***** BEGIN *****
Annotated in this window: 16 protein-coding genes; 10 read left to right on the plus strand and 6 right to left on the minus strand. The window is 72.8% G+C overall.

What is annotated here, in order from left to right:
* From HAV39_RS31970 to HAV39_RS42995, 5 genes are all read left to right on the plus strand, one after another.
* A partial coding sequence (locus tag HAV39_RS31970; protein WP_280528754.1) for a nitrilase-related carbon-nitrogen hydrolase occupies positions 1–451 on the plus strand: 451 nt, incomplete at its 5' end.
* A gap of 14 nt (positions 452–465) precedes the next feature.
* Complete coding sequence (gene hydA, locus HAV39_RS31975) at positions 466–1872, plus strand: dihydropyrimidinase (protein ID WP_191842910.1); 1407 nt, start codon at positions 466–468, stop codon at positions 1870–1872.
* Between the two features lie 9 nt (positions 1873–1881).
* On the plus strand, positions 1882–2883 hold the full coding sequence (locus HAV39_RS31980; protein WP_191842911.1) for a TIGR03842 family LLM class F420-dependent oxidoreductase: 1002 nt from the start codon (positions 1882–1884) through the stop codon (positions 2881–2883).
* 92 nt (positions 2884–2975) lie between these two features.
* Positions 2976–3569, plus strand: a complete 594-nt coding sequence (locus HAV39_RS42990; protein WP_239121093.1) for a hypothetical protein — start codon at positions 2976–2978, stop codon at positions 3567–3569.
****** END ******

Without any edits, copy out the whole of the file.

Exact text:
Annotated in this window: 16 protein-coding genes; 10 read left to right on the plus strand and 6 right to left on the minus strand. The window is 72.8% G+C overall.

What is annotated here, in order from left to right:
* From HAV39_RS31970 to HAV39_RS42995, 5 genes are all read left to right on the plus strand, one after another.
* A partial coding sequence (locus tag HAV39_RS31970; protein WP_280528754.1) for a nitrilase-related carbon-nitrogen hydrolase occupies positions 1–451 on the plus strand: 451 nt, incomplete at its 5' end.
* A gap of 14 nt (positions 452–465) precedes the next feature.
* Complete coding sequence (gene hydA, locus HAV39_RS31975) at positions 466–1872, plus strand: dihydropyrimidinase (protein ID WP_191842910.1); 1407 nt, start codon at positions 466–468, stop codon at positions 1870–1872.
* Between the two features lie 9 nt (positions 1873–1881).
* On the plus strand, positions 1882–2883 hold the full coding sequence (locus HAV39_RS31980; protein WP_191842911.1) for a TIGR03842 family LLM class F420-dependent oxidoreductase: 1002 nt from the start codon (positions 1882–1884) through the stop codon (positions 2881–2883).
* 92 nt (positions 2884–2975) lie between these two features.
* Positions 2976–3569, plus strand: a complete 594-nt coding sequence (locus HAV39_RS42990; protein WP_239121093.1) for a hypothetical protein — start codon at positions 2976–2978, stop codon at positions 3567–3569.